So why call the blog A Feminist Sub? Well, partly because A Feminist Bottom conveys a completely different meaning, if you catch my drift, and I think you do.

But also because I wanted to make a point, dammit. After years of being ashamed, and keeping this as my dark, awful secret, I wanted to make it clear that this blog is about embracing BDSM sexuality in a way that is congruent with feminist ideals. Not that I have all the answers on that score, far from it. But this is a place for me to try and hash that out, and connect with others who are doing, or have done, the same. And I didn’t want to hide behind a label that’s safer but doesn’t feel as authentic to me as “sub.”

*Funny story – when I was trying to decide what to name this blog, one possibility I thought of was “Thinks Too Much,” because I do. I knew I wanted a blog on wordpress, so I typed http://thinkstoomuch.wordpress.com into my web browser. Unfortunately, the URL was taken. Hilariously, it was taken by a woman who identifies as a slave in a Master/slave relationship.

4 Responses to “Submissive”

  1. SapioSlut May 6, 2011 at 3:06 PM #

    Sing it sister.
    “can only be a True (or Twue) Submissive if they are submissive outside of sex, which seems like a silly and arbitrary dividing line meant to create an artificial hierarchy of identity”
    This resonates so much for me!

  2. RogueBambi May 27, 2011 at 9:53 AM #

    After years of being ashamed, and keeping this as my dark, awful secret, I wanted to make it clear that this blog is about embracing BDSM sexuality in a way that is congruent with feminist ideals. Not that I have all the answers on that score, far from it. But this is a place for me to try and hash that out, and connect with others who are doing, or have done, the same. And I didn’t want to hide behind a label that’s safer but doesn’t feel as authentic to me as “sub.”

    Yes. Submitting to someone is exactly what it is. I’m not bottoming to Wonderboy. I am submissive. I find the narrative of bottoming and all the other dichotomies as well somewhat clinical and really black and white. I understand they might be useful to somenone who engages in unemotional play with strangers. But my grasp on the whole subject is analytical as well as emotional. (And sexual!) They are entwined of course, because we are talking… about my sexual and emotional well-being. And as I am the one who is enjoying this exact experience in my own sex life I can use a word that I find suitable. 😉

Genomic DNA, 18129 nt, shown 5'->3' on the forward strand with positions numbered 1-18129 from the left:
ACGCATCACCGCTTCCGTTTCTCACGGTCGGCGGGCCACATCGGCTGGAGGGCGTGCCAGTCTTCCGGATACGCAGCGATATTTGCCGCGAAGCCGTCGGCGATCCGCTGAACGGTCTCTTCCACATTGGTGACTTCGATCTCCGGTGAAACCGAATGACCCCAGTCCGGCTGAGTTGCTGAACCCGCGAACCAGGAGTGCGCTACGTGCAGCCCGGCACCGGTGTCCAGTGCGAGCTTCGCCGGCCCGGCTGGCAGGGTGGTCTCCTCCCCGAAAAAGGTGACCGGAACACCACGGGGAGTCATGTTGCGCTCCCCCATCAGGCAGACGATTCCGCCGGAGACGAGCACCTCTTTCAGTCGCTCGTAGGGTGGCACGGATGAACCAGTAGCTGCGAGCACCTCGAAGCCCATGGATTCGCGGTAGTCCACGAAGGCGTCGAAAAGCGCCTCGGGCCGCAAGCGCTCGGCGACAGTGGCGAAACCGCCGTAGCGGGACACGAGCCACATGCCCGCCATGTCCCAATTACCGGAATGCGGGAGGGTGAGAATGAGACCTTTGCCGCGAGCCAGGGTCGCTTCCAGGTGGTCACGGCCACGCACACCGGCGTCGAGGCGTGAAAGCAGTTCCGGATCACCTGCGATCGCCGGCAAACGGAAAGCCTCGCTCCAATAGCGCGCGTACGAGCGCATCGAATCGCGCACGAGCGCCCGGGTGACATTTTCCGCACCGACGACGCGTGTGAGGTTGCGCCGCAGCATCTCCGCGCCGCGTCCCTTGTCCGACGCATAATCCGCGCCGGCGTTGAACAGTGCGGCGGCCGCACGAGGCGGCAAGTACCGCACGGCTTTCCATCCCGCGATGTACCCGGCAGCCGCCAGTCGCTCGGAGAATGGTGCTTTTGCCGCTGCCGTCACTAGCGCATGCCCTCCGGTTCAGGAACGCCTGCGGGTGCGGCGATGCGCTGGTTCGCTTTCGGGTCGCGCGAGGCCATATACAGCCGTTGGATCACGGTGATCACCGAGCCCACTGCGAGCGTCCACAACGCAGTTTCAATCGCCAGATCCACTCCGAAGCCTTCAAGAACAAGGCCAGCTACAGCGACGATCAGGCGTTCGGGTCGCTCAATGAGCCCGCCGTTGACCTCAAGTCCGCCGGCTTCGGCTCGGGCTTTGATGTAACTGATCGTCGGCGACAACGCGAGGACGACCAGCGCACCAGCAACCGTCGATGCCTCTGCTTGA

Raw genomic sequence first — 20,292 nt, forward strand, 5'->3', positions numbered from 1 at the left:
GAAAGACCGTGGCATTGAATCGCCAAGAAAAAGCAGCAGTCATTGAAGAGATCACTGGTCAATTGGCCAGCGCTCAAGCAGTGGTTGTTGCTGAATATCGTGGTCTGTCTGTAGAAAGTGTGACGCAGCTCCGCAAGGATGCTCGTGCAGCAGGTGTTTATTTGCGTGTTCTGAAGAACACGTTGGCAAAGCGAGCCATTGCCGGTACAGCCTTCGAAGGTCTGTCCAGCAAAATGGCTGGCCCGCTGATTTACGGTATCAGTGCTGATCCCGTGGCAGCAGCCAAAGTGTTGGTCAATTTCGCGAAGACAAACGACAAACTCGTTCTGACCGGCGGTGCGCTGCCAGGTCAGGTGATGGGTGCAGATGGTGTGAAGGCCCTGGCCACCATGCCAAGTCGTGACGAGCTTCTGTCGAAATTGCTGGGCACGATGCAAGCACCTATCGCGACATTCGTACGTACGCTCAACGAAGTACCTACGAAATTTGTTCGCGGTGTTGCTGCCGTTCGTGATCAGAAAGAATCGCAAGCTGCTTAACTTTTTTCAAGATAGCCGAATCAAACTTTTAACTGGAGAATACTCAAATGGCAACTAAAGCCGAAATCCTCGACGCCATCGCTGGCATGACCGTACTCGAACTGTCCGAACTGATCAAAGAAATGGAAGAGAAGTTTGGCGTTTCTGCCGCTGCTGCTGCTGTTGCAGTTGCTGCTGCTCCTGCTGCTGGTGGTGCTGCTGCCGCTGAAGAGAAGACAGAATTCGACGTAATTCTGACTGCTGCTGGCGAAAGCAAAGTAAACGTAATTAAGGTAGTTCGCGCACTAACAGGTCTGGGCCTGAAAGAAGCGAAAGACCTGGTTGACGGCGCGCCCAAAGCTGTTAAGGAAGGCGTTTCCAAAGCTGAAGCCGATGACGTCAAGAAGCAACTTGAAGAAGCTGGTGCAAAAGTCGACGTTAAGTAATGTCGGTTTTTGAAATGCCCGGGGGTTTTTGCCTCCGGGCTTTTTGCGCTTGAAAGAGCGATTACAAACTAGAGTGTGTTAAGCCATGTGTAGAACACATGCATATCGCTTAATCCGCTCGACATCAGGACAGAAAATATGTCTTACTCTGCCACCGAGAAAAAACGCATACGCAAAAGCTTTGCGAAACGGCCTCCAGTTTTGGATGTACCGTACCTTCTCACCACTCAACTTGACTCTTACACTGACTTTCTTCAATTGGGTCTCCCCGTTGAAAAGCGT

• feministsub May 27, 2011 at 11:19 AM #

      I agree, there is a lot of emotion involved in dominance and submission. The way it feels *to me* is that dominance and submission are about the emotions and the relationship, whereas topping and bottoming are about the actions (by which I *do not* mean to say that submission is necessarily a richer experience than bottoming).

      And because of that, I do think that the ideas of bottoming and topping are helpful, because it frees us to separate the *emotional experience* of submission from that of bottoming. Which I think is important from a feminist point of view. So many sex acts are imbued with the aura of dominance or submission in our culture, when really it’s about topping or bottoming.

      That said, I agree with you about the clinical nature of how bottoming is discussed. Actually, one of the other things that turned me off from BDSM for so long, even though it was clearly where my sexuality was oriented, was that it all seemed so cold and divorced from intimacy or even just raw, primal sex. Of course, that often couldn’t be farther from the truth!

      But I know I’m not the only person who had this idea. And I think that has to do with the preoccupation with toys and roles and protocol. I used to look at all that and wonder what it had to do with actual human relationships. Of course, when you’re dealing with stuff like this that can bring up so many intense and messy emotions, it’s a lot easier to talk about props. And the boundaries and negotiation that come with bottoming and topping can be important to safety.